Dawn Primarolo: For 2003-04 I refer the hon. Member to the answer I gave him and the hon. Member for Edinburgh, West (John Barrett) on 27 October 2005, Official Report, columns 496-497W.
Mr. Laws: To ask the Chancellor of the Exchequer (1) how many interviews at home about tax credit fraud have been carried out by claimant compliance officers in each quarter since April 2002; 
Dawn Primarolo: I refer the hon. Gentleman to the reply I gave on 31 January 2006, Official Report, column 413W to the hon. Member for Newport, West (Paul Flynn).
Mr. Laws: To ask the Chancellor of the Exchequer if he will make a statement on the pre-payment automated risk rules in the tax credits system. 
Dawn Primarolo: All tax credit claims are subject to an automated risk assessment process which looks at the features of a claim against known risks. These risk rules work in combination to identify those claims that are high risk and require further consideration, with the highest risk cases looked at by a compliance team who may undertake a full compliance examination before an award is made.
Mr. Carmichael: To ask the Chancellor of the Exchequer if he will list in date order the written ministerial statements on tax credits which have been made since 1997. 
Dawn Primarolo: Written ministerial statements made by Treasury Ministers, and indeed oral statements and other announcements made in the House of Commons, are a matter of public record.
Mrs. Spelman: To ask the Chancellor of the Exchequer how many full-time equivalent press officers the Valuation Office Agency employed in 2005-06. 
Dawn Primarolo: In 2005-06 the Valuation Office Agency employed the equivalent of one full-time press officer to deal with media inquiries
Mr. Sarwar: To ask the Minister for Women and Equality if she will introduce legislation making it illegal for sporting bodies in the UK to award prize moneys that are different for men and women. 
Meg Munn: The Government are committed to promoting equality between women and men, but there are no plans to introduce legislation on this specific issue. A review of Great Britain's discrimination law is currently under way, covering the Sex Discrimination Act and the Equal Pay Act. We will publish our findings around the turn of the year.
Mr. Austin Mitchell: To ask the Minister of State, Department for Constitutional Affairs what form her response to Power to the People: An Independent Inquiry into Britains Democracy will take. 
Bridget Prentice: The response to this report took the form of Baroness Ashtons speech at the House of Lords debate on the Power Inquiry on 15 June 2006.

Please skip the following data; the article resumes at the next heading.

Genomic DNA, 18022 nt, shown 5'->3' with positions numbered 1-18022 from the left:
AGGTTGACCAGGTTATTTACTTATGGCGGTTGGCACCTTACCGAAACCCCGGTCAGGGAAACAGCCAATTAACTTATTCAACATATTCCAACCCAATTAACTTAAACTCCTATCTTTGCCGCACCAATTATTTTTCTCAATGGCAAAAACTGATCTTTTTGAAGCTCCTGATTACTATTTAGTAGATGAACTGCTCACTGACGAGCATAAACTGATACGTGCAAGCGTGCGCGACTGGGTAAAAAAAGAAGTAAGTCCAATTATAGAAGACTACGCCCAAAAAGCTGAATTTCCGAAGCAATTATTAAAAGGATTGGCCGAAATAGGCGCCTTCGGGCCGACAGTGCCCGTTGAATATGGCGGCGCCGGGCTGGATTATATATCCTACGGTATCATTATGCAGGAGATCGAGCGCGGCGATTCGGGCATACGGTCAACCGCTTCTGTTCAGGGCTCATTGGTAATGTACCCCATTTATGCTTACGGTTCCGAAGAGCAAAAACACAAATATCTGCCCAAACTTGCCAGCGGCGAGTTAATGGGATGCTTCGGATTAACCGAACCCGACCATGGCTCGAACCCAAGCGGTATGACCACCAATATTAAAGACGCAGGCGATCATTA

Mr. Carmichael: To ask the Minister of State, Department for Constitutional Affairs how many appeals against deportation orders to Asylum and Immigration Tribunals have been made in each year since their creation; in how many appeals the Asylum and Immigration Tribunal allowed the appeal; and in how many cases where the appeal was allowed the Home Office appealed that decision. 
Bridget Prentice: The Asylum and Immigration Tribunal (AIT) does not currently collate information on the volume of appeals it receives from notices of intent to deport, the number of these appeals allowed nor the number of allowed appeals where the Home Office applies for the Tribunal to reconsider its decision.
Checks made with the Immigration and Nationality Directorate (IND) of the Home Office confirm that this type of information could be obtained only at disproportionate cost by examination of individual case records.
Mr. Carmichael: To ask the Minister of State, Department for Constitutional Affairs in how many cases before Asylum and Immigration Tribunals applications for bail pending termination of the appeal were made in each of the last five years; and in how many cases where a bail application had been made pending a deportation order the Home Office opposed the application for bail. 
Bridget Prentice: Information shows that in each of the last five financial years the Asylum and Immigration Tribunal (AIT) and its predecessor the Immigration Appellate Authority (IAA) received the following volume of bail applications:
|Number of applications|
The AIT does not collate information on the volume of bail applications arising from particular appeal types nor the number of applications opposed by the Home Office. Such information could be obtained only by incurring disproportionate costs.